While roaming around Google I/O and looking for answers to numerous questions you guys posed, I ran into Wei Huang, the tech lead on Google Talk for Android. Yup, the same guy who announced video chat two weeks ago on the Google Mobile blog. Here are some questions I had for Wei, echoing many of you guys:
Make no mistake, the DROID Charge is a cool phone. It looks cool. Its boot screen looks cool. Hell, even the camera has been carefully crafted to look like some sort of crazy piece of future-tech.
In the past week, I've had three separate people ask me what phone it was (something that I never experienced with my Nexus One or the HTC Inspire), and then proceed in some way to compliment its appearance or the vividness of its display.
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Amazon's been making waves in the Android blogosphere recently with such new products as the Appstore and the Cloud Player, but it looks like they're not done yet; in fact, they're only just starting.
If there is one question that I get asked nearly everyday, it’s “When is [insert device here] coming out?” Fortunately, that question is now a little bit easier to answer because our friends over at Phandroid have gotten wind of what’s coming down the pike for Verizon this Spring and, if this leak is legitimate, it’s going to be Android-filled. Here is a breakdown of what to expect:
- April 7, 2011 – Casio Commando, Samsung [DROID] Charge
- April 14, 2011 – Sony Xperia Play
- April 28, 2011 – HTC Incredible 2
- May 5, 2011 – LG Revolution
- Later in May – Motorola Droid Bionic, Motorola Droid X2, Samsung Galaxy 2 (is this what they're calling the S2?)
It is noted that the Bionic, the Droid X2, and the Galaxy 2 are all going to be 4G devices, with the Incredible 2 simply tagged “Global.”
From the looks of things, this year's "Summer of Droid" will arrive to Verizon early.
The last two Android developer phones - the Nexus One and Nexus S - have both been quite popular amongst the Android fans because of their latest-gen hardware and fast-paced software updates (though maybe not so much for the N1). But a new developer phone coming straight from chip manufacturer Qualcomm won't be aiming to replace your personal phone - it's all about the development.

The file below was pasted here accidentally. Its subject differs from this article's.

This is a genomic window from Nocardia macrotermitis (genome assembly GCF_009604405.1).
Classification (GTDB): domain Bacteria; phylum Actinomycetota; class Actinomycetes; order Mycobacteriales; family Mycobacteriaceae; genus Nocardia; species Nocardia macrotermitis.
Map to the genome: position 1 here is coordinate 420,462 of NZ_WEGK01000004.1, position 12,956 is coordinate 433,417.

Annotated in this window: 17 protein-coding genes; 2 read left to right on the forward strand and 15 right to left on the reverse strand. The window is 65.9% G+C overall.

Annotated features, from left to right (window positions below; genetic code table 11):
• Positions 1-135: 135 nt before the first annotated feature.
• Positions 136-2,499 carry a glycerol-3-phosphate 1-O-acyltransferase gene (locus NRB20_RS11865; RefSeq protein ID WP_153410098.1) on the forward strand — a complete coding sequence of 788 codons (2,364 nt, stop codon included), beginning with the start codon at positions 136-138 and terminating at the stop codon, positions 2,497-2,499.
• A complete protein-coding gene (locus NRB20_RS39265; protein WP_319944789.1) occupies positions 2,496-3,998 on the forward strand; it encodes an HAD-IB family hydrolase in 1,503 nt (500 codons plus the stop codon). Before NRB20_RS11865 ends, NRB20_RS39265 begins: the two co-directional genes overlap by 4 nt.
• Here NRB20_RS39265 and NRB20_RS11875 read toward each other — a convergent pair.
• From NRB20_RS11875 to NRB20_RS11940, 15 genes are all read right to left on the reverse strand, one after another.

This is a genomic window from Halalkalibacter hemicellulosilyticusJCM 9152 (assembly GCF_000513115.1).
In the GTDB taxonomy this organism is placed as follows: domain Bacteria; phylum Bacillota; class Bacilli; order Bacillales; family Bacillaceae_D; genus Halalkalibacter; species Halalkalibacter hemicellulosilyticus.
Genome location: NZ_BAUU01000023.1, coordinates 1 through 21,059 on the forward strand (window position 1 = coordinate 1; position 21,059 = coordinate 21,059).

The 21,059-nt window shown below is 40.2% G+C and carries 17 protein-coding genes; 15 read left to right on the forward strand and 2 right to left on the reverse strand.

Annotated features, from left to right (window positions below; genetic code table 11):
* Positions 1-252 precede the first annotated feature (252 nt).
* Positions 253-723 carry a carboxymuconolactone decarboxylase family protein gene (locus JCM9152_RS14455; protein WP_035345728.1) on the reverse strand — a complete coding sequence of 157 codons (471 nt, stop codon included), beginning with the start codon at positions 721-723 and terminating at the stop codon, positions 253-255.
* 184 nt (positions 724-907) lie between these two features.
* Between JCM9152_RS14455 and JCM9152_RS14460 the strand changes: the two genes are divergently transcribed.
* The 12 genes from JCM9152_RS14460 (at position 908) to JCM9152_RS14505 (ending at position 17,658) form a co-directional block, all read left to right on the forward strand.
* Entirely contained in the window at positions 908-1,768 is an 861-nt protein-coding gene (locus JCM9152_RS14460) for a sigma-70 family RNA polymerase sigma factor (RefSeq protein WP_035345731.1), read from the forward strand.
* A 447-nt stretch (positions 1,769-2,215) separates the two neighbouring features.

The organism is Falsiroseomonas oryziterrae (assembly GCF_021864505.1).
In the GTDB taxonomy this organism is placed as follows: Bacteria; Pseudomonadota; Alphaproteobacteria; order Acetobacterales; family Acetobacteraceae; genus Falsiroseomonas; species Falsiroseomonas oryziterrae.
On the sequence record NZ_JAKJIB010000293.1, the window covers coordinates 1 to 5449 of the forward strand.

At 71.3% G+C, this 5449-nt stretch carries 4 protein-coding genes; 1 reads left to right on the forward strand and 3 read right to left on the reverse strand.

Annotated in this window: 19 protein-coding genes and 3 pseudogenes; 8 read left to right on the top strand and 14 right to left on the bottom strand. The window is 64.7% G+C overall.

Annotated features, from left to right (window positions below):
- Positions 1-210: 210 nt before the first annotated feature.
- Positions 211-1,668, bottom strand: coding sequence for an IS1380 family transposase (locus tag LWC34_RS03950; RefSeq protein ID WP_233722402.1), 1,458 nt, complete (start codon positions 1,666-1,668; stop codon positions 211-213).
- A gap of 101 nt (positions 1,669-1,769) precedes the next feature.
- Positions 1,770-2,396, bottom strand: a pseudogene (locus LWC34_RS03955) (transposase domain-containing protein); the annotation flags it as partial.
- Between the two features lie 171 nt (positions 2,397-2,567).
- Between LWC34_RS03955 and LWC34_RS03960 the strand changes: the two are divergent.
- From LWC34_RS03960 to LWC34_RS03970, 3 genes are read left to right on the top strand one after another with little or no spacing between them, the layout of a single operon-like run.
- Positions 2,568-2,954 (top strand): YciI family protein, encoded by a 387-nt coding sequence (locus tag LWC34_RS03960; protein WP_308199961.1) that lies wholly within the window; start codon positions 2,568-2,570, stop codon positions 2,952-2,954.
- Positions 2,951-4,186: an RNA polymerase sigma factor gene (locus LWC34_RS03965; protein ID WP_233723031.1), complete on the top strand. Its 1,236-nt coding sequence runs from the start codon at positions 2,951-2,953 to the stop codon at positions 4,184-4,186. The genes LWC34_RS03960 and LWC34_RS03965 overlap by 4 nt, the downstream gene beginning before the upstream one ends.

Knowing just a few of its specs, it certainly seems like it could be some manufacturer's next flagship phone, but there are two big catches:
- 1.2 GHz Dual core Snapdragon processor with Adreno 220 GPU
- 1GB RAM
- 1.2 megapixel front-facing camera
- 13 megapixel rear camera
- Stereo speaker system
- Four microphones
- Android 2.3
- No Market access
Battery "pack" as opposed to a cell
Those last two points are the reason this phone won't be available or even usable for consumers.
Update: An anonymous Sprint tipster has told us this deal will only last through April 16th - Sprint is probably trying to clear out its current stock of EVOs and soon-to-be-discontinued devices.
If you were pondering buying a Sprint Android phone this weekend, it may be wise to hold off for a couple more days - Sprint has announced to Phonescoop that devices currently offering mail-in rebates will switch to an "instant savings" model starting Sunday.
The GO Dev Team, the people who brought you the popular apps GO SMS, GO Weather, and GO Launcher, are at it again, bringing you a contacts manager and dialer that is, quite frankly, stunning, both in functionality and aesthetics. It dropped into the market not 12 hours ago and is already getting very popular as well as garnering great reviews. Let's take a closer look, shall we?
Are you a Verizon customer who has been waiting (in vain) for the HTC Thunderbolt to arrive, and are tempted to just get an EVO? Maybe you are on AT&T and are fed up with the slow upload speeds on the Inspire and Atrix, and would rather just pick up an EVO Shift? You may be in luck, as Sprint is generously offering a $125 credit for smartphone subscribers who make the switch and port their old numbers to Sprint.
Even though SwiftKey has always been my favorite keyboard in theory, I've never been able to truly make the move from the HTC keyboard on my EVO to it for one reason - it didn't have arrow keys exposed on the main screen. Prediction was also about the same - sometimes worse, sometimes better, so I stuck with the HTC stock offering, giving SwiftKey's new versions a try here and there.
Cyanogen has just announced via the CM blog that CyanogenMod 7 Release Candidate 2 is rolling out now for supported devices. The team has managed to work in the changes found in Android 2.3.3, and this is the first RC to pack WiMAX for the EVO (previously it was only found in nightlies). CM7 has been feature-frozen with RC2 as well, meaning the team will focus on fixing bugs from this point on.